Sen. Patty Murray (D-WA) has introduced a bill that would both educate the public about emergency contraception and make it available to more rape survivors who go to the emergency room.
The Emergency Contraception Access and Education Act of 2014 would require any hospital that receives federal funding under Medicare or Medicaid, which includes Catholic hospitals, to both inform sexual assault survivors who come to the emergency room about emergency contraception and to offer it to them regardless of their ability to pay.
It would also launch an education campaign on the drug and its uses by directing the Secretary of Health and Human Services to develop and distribute information on emergency contraception to the public and to health care providers.
Murray, along with cosponsors Barbara Boxer (D-CA), Richard Blumenthal (D-CT), Elizabeth Warren (D-MA), and Cory Booker (D-NJ), introduced the bill on Thursday, the last day Congress was in session until November. But they waited until Tuesday, once some of the smoke had cleared from the end of session, to publicize the bill and hold a “twitterstorm” on it with the hashtag #ECinER.
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It’s a list of co-sponsors familiar from other efforts in the Senate to strengthen access to women’s health services this year, especially in the wake of the Hobby Lobby Supreme Court case. (The religious owners of Hobby Lobby objected to providing their employees insurance that covers emergency contraception because they wrongly believe it to be an abortifacient.)
This effort from Murray isn’t new or a response to that case; she’s introduced the same basic bill every year for over a decade. Access to emergency contraception has improved in that time since the FDA approved the emergency contraceptive brand Plan B One-Step to be sold over the counter to all ages.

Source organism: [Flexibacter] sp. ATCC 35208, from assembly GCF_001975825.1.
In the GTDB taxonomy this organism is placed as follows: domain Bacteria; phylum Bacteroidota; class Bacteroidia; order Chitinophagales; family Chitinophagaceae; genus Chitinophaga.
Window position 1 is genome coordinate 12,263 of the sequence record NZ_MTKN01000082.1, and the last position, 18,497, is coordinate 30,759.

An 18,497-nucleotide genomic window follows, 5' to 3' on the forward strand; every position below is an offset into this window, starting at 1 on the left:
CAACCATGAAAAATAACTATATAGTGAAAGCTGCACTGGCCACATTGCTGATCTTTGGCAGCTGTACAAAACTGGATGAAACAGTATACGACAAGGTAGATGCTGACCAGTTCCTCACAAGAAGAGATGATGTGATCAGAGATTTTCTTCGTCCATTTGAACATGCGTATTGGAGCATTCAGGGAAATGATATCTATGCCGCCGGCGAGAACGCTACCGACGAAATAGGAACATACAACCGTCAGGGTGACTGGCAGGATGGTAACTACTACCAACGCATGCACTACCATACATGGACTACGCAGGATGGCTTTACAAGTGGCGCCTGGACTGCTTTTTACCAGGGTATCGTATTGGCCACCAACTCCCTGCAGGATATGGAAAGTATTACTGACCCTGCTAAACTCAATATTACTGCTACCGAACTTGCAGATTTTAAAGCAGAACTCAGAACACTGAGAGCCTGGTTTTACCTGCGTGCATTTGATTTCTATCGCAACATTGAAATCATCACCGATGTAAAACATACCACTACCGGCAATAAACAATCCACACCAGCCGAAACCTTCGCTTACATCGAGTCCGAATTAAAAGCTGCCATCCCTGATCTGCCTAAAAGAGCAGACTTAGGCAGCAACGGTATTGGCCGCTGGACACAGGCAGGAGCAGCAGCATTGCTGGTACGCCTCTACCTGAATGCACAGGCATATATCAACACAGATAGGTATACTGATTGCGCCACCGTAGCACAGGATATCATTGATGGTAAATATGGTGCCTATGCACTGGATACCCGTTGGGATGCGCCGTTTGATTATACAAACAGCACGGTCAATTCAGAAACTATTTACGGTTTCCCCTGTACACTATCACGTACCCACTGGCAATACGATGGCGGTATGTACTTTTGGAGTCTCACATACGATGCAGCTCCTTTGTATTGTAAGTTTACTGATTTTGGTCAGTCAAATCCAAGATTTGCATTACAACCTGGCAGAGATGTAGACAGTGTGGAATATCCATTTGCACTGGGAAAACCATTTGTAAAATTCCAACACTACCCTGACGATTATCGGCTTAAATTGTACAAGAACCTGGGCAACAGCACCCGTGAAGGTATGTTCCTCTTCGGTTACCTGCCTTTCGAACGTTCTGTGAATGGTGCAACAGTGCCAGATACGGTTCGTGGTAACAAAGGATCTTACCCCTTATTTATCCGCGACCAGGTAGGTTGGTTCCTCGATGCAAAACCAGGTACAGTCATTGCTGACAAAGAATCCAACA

But Murray said too many women still don’t know about emergency contraception and aren’t able to take it in the crucial 120-hour period during which it’s effective. One in four teens don’t know it exists. The use rate has climbed from 4 percent of women of reproductive age in 2002 to 11 percent by 2010, but that’s still low. And some of the estimated 25,000 to 32,000 women who become pregnant from rape every year in the United States might be spared the additional trauma of that unwanted pregnancy if they had knowledge of and access to emergency contraception.
“Unfortunately, in spite of its increased availability, emergency contraception remains an underused prevention method in the United States, especially for survivors of sexual assault,” Murray said Tuesday in a statement.
These figures are especially troubling, Murray said, given how few states require hospitals to offer emergency contraception to rape victims. Just 17 states and the District of Columbia require emergency rooms to offer information, and 13 plus the District of Columbia require ERs to offer the medication on request by sexual assault victims.
It’s unclear whether the bill will be taken up once Congress returns in November. If it’s not taken up before the end of the year, it will have to be reintroduced in the next session.